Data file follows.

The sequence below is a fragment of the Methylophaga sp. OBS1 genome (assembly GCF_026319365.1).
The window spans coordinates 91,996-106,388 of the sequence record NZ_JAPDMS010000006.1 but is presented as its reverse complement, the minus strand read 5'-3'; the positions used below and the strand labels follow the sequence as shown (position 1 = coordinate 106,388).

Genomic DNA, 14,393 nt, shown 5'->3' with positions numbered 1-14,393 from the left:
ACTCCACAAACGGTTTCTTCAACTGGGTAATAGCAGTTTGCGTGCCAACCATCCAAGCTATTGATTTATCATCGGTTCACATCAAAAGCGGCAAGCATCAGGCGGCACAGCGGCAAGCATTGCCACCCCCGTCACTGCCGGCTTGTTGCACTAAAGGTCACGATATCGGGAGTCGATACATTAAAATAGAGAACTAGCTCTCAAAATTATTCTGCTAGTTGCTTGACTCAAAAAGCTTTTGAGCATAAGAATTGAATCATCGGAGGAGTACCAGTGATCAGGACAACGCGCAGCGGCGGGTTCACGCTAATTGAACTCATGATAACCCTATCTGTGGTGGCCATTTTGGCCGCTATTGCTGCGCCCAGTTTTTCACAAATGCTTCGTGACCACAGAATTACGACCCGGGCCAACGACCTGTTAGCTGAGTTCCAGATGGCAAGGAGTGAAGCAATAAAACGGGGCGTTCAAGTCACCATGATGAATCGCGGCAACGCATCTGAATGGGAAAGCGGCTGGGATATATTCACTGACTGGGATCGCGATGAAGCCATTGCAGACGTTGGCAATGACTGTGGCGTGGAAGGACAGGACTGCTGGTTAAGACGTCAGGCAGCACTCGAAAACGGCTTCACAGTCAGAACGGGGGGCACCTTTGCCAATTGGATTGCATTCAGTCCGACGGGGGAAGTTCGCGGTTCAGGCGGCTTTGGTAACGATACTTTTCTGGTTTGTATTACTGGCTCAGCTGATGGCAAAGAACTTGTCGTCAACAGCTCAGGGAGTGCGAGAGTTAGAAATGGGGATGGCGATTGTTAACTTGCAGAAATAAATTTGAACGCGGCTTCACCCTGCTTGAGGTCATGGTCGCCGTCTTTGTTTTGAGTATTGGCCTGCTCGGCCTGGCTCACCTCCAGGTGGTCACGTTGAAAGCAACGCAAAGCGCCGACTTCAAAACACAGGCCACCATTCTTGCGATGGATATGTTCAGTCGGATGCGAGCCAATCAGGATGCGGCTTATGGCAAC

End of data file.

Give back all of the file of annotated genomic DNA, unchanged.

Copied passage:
The sequence below is a fragment of the Methylophaga sp. OBS1 genome (assembly GCF_026319365.1).
The window spans coordinates 91,996-106,388 of the sequence record NZ_JAPDMS010000006.1 but is presented as its reverse complement, the minus strand read 5'-3'; the positions used below and the strand labels follow the sequence as shown (position 1 = coordinate 106,388).

Genomic DNA, 14,393 nt, shown 5'->3' with positions numbered 1-14,393 from the left:
ACTCCACAAACGGTTTCTTCAACTGGGTAATAGCAGTTTGCGTGCCAACCATCCAAGCTATTGATTTATCATCGGTTCACATCAAAAGCGGCAAGCATCAGGCGGCACAGCGGCAAGCATTGCCACCCCCGTCACTGCCGGCTTGTTGCACTAAAGGTCACGATATCGGGAGTCGATACATTAAAATAGAGAACTAGCTCTCAAAATTATTCTGCTAGTTGCTTGACTCAAAAAGCTTTTGAGCATAAGAATTGAATCATCGGAGGAGTACCAGTGATCAGGACAACGCGCAGCGGCGGGTTCACGCTAATTGAACTCATGATAACCCTATCTGTGGTGGCCATTTTGGCCGCTATTGCTGCGCCCAGTTTTTCACAAATGCTTCGTGACCACAGAATTACGACCCGGGCCAACGACCTGTTAGCTGAGTTCCAGATGGCAAGGAGTGAAGCAATAAAACGGGGCGTTCAAGTCACCATGATGAATCGCGGCAACGCATCTGAATGGGAAAGCGGCTGGGATATATTCACTGACTGGGATCGCGATGAAGCCATTGCAGACGTTGGCAATGACTGTGGCGTGGAAGGACAGGACTGCTGGTTAAGACGTCAGGCAGCACTCGAAAACGGCTTCACAGTCAGAACGGGGGGCACCTTTGCCAATTGGATTGCATTCAGTCCGACGGGGGAAGTTCGCGGTTCAGGCGGCTTTGGTAACGATACTTTTCTGGTTTGTATTACTGGCTCAGCTGATGGCAAAGAACTTGTCGTCAACAGCTCAGGGAGTGCGAGAGTTAGAAATGGGGATGGCGATTGTTAACTTGCAGAAATAAATTTGAACGCGGCTTCACCCTGCTTGAGGTCATGGTCGCCGTCTTTGTTTTGAGTATTGGCCTGCTCGGCCTGGCTCACCTCCAGGTGGTCACGTTGAAAGCAACGCAAAGCGCCGACTTCAAAACACAGGCCACCATTCTTGCGATGGATATGTTCAGTCGGATGCGAGCCAATCAGGATGCGGCTTATGGCAAC